5 All-Time Best Pressure Cooker Tips

Guest host, Laura D.A. Pazzaglia--author of ""Hip Pressure Cooking: Fast, Fresh and Flavorful"--shares her top tips for making the most of your pressure cooker.

founder of Hip Pressure Cooking (www.hippressurecooking) - See more at: https://www.quickanddirtytips.com/house-home/food/5-all-time-best-pressure-cooker-tips-0#sthash.DXxpmNkg.dpuf
Laura D.A. Pazzaglia
3-minute read

Forget what you might think you know about pressure cookers--these cooking gadgets have come a long way, and their benefits go beyond just cooking food faster. They also preserve more vitamins and minerals than other cooking methods (like boiling and steaming without pressure,) and save a ton of energy, too!

With that in mind, here are my top 5 tips to get the most out of your stovetop or electric pressure cooker:

Go Modern

Older cookers will shake, rattle, and roll onto your nerves, or huff and puff everyone out of the kitchen. Really old pressure cookers are missing back-up emergency valves and key features--like a block to stop the cook from accidentally opening the cooker while contents are under pressure! 

So, it's best to purchase a modern spring-valve pressure cooker for whisper-quiet operation with three or more back-up safety systems.

Read the Manual

Each pressure cooker will have its own way to tell you it has reached pressure, which is an important milestone for the cook to know (since that’s when the heat should be turned down, after the cooker has reached pressure.) A bar with rings could rise, a colored pin will jiggle up and then steam will come out of the valve, or it will make a "toot." Only your pressure cooker’s manual will tell you for sure what your pressure cooker is supposed to do--so be sure to read it.

Don’t Over-Fill

Since all of the safety features of the pressure cooker are in the lid, it is very important not to over-fill the cooker with food that could interfere with these mechanisms. The rule is to keep it not more than ½ full for legumes, grains, or any other food that would expand or foam during cooking, and no more than 2/3 full for everything else. This includes soup in which legumes or grains are just a small percentage of the ingredients.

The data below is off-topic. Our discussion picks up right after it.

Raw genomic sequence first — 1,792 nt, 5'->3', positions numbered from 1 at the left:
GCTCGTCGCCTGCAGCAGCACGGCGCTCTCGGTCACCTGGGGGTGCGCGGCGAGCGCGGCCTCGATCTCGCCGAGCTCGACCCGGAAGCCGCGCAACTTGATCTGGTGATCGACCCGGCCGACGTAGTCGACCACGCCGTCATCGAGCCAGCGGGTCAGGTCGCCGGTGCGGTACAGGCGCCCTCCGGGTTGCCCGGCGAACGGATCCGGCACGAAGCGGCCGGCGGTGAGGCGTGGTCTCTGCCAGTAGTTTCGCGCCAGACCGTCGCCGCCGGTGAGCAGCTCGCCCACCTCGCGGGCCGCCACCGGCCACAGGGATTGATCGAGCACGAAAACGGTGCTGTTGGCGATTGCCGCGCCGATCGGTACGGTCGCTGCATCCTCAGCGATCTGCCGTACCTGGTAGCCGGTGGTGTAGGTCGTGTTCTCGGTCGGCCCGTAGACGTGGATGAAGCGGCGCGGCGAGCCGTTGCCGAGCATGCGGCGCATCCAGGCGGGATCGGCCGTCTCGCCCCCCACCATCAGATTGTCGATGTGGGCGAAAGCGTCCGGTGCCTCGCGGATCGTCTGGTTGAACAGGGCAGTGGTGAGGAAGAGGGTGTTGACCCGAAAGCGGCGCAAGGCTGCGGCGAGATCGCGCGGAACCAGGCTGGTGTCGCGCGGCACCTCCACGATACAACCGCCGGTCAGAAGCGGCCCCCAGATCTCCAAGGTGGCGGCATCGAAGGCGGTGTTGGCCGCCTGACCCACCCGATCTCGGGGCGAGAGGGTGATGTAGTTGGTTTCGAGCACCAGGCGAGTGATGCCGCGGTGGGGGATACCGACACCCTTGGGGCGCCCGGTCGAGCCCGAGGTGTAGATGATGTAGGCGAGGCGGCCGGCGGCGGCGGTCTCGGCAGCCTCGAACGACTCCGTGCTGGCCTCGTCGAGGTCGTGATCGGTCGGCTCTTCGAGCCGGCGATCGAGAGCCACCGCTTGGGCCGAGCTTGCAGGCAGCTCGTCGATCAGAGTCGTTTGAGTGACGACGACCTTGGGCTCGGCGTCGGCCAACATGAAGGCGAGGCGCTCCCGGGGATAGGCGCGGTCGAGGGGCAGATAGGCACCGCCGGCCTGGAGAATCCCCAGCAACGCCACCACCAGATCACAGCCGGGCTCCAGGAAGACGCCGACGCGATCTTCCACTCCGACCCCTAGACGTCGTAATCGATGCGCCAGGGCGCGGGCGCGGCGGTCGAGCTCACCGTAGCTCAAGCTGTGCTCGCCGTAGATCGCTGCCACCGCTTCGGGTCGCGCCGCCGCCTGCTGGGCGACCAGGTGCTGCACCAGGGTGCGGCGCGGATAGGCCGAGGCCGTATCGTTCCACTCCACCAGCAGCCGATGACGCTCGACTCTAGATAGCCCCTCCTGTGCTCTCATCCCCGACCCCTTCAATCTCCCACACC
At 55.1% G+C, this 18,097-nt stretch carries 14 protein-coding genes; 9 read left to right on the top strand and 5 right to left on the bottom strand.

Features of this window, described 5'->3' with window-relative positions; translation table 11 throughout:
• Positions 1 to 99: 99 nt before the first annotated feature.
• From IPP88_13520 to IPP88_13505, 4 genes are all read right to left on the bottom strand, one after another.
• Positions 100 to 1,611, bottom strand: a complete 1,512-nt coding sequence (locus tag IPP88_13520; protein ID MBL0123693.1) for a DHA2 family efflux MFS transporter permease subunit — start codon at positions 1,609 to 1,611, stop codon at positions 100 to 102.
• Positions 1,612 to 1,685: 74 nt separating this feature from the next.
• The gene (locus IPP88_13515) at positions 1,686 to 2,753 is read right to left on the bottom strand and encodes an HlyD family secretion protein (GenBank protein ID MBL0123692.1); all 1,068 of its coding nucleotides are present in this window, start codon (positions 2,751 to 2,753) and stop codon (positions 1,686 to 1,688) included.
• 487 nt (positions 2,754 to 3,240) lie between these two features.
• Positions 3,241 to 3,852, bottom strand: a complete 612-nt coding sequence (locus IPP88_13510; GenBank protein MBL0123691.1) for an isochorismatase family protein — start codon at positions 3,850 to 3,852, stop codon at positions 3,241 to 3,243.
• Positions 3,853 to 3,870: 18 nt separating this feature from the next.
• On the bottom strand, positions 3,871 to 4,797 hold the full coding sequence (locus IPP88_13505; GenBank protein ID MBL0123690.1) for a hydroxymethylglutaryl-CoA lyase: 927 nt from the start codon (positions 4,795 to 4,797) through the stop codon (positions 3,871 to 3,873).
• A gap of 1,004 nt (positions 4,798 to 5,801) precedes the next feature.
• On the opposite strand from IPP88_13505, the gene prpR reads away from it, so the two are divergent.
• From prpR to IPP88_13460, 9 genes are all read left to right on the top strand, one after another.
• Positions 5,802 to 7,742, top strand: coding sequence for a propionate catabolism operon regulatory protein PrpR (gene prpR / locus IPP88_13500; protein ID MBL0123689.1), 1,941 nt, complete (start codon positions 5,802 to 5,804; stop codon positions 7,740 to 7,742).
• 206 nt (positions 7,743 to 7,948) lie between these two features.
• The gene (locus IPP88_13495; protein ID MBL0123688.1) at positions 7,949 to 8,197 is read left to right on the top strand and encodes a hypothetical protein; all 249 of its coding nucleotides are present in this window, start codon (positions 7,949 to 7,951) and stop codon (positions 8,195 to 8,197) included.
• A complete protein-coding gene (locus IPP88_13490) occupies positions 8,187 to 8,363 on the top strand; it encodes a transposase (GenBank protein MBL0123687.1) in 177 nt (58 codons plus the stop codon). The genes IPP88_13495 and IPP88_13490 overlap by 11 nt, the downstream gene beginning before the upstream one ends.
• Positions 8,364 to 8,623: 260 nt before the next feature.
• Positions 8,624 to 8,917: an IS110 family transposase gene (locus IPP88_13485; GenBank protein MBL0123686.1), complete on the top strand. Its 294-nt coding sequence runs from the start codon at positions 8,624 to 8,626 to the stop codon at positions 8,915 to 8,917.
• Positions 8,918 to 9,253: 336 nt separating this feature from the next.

De-Pressurize According to the Occasion

There are two main ways to release to pressure with a pressure cooker: pretty fast and slow.

The Normal Release uses the cooker’s own button, lever, or switch to release pressure in about a minute. It can be used for most foods (especially veggies,) or in the middle of pressure cooking, to quickly open and check on the food inside.

Natural Release takes 10-20 minutes (depending on how full the pressure cooker is,) and just means that the cook needs to turn off the heat, move the cooker aside, and let the pressure come down naturally. During this opening time, the food is still cooking without any additional heat--making this delicate release method best for meats (so their juices can come down from super-heated to boiling,) and beans (so foam does not spray out of the valve.)

Finish with a Flourish

Pressure cooker food does not have to equate soft, boring, boiled, or steamed food. Many recipes, especially those with meat, can gain magical, “I can’t believe you made that in the pressure cooker!” qualities--especially with a quick slide under the broiler for a nice, final crunchy finish.

Laura D.A. Pazzaglia is a pressure cooker and small appliance expert. She is the founder of Hip Pressure Cooking (www.hippressurecooking), a website of pressure cooker recipes, reviews, and tips. A former IT project director in Silicon Valley, she now lives in Rome with her husband and two children. She moved from computer to kitchen technology after her first child was born, and she needed a way to make healthier meals in less time. Her first book, "Hip Pressure Cooking: Fast, Fresh and Flavorful," was released on Sept. 2, 2014 by St.Martin/Griffin.

Photos courtesy of Laura Pazzaglia of hippressurecooking.com.